Contrary to the Constitution, President Karimov was re-elected for a third time in December 2007. Parliamentary elections in December 2009 and January 2010 were preceded by human rights groups by new proposals against oppositionists. Assessors considered that the election was used by the regime to give the impression that there was multi-party democracy in Uzbekistan. The OSCE sent only a few election observers, as it considered it pointless to send any large group. Regime-loyal parties won as expected a big victory.
By now, the Karimov family had developed into a political dynasty. A small elite linked to the family decided how power, wealth and business opportunities should be distributed. President’s daughter Gulnara Karimova has long appeared as a possible successor to the father.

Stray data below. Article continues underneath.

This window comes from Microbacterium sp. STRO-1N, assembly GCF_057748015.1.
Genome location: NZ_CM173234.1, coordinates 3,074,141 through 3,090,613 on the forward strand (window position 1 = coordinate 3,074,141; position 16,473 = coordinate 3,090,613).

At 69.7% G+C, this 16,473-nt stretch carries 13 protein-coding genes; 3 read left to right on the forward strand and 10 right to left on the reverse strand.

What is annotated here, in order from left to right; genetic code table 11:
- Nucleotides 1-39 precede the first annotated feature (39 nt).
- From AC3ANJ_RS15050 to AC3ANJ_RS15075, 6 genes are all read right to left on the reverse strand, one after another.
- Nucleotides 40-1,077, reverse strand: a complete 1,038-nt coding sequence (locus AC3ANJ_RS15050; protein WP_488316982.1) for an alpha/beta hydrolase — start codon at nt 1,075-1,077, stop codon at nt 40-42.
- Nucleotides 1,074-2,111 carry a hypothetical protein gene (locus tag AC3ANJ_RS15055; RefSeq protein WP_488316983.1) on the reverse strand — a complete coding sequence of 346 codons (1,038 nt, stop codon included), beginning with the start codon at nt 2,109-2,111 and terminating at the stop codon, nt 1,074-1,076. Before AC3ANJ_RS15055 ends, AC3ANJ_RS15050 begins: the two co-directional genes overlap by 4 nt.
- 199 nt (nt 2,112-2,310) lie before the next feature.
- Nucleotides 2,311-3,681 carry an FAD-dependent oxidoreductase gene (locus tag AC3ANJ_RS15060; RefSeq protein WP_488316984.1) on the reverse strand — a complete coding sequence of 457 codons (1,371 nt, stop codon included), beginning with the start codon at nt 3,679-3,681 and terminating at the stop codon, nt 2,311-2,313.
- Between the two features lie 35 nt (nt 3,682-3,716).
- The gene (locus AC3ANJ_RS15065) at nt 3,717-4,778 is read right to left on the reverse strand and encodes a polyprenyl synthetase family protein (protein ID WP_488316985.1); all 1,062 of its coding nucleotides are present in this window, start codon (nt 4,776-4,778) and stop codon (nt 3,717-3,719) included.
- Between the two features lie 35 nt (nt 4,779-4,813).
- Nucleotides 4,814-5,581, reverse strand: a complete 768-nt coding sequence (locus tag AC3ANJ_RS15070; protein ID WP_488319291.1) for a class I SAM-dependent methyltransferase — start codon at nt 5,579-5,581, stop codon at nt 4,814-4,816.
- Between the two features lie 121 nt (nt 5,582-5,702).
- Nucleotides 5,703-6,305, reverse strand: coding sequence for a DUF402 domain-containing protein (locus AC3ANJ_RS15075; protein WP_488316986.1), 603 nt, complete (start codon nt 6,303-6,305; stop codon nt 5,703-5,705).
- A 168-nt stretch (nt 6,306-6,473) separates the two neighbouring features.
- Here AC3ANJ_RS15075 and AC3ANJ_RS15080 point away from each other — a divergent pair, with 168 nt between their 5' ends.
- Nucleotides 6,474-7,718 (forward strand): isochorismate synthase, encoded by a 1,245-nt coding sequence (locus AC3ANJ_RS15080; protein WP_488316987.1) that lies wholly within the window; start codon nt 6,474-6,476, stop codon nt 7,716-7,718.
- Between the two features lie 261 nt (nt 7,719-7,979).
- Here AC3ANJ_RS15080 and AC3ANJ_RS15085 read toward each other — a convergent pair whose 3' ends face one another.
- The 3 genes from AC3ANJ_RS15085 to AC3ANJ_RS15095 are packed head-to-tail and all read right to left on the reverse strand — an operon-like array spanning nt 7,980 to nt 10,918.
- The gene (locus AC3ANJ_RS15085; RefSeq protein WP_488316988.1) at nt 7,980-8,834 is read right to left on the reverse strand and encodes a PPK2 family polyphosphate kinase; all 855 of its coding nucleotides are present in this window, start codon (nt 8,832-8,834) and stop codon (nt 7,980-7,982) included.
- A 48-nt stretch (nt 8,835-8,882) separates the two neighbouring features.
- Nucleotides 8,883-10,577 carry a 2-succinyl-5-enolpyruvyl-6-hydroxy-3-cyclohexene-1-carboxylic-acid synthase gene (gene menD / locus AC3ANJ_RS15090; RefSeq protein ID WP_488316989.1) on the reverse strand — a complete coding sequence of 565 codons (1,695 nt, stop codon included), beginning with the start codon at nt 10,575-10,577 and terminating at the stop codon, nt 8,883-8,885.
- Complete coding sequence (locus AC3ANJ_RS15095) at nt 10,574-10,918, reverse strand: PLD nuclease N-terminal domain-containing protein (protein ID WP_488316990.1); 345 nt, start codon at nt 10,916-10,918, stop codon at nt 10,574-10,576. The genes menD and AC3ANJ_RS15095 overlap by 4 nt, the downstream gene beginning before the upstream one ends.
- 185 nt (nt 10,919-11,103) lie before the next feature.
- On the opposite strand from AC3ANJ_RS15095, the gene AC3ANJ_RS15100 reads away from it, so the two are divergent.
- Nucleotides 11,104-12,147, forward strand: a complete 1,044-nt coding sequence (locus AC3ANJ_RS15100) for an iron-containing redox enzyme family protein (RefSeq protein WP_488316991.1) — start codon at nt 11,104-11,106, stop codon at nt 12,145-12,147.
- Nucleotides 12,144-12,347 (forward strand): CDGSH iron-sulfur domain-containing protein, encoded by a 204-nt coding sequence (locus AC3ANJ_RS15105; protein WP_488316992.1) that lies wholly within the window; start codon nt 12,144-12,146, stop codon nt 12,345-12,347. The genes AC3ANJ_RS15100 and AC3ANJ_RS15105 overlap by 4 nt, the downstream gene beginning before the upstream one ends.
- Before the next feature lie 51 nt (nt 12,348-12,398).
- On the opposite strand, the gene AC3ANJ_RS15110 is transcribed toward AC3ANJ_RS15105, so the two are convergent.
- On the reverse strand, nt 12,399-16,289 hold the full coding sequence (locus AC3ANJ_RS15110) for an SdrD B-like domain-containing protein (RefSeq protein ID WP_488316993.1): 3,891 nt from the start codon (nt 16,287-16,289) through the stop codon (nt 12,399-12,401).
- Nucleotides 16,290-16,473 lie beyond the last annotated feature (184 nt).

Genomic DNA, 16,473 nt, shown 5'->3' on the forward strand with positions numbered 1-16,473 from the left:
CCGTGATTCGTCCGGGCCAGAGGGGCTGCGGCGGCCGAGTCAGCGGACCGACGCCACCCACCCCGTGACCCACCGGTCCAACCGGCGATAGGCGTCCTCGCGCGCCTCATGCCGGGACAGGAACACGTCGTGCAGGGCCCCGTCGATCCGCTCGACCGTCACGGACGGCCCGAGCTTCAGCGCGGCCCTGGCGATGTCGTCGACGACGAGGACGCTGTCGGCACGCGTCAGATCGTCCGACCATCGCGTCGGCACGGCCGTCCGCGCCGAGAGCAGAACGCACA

The fall of the president’s daughter
However, Karimova was accused of using the family’s power to crush competitors in business. From 2012, she was linked to a series of corruption scandals, including one in which the telecom company TeliaSonera was involved. The companies paid large sums to Karimova and her circle to gain access to the Uzbek market.
In 2013, Karimova fell out of favor and lost her influence. Her TV channels were closed and an investigation into financial crime was launched against her media company. She herself accused the security services chief of wanting to crush her.
In 2014, Karimova was placed under house arrest and a criminal investigation against her was initiated. Several of her closest associates were sentenced to long prison sentences for extensive financial crime. In December 2017, Gulnara Karimova was sentenced to ten years in prison for corruption. The sentence was converted in July 2018 to five years in house arrest, but in March the following year, she was returned to prison after violating the house arrest rules.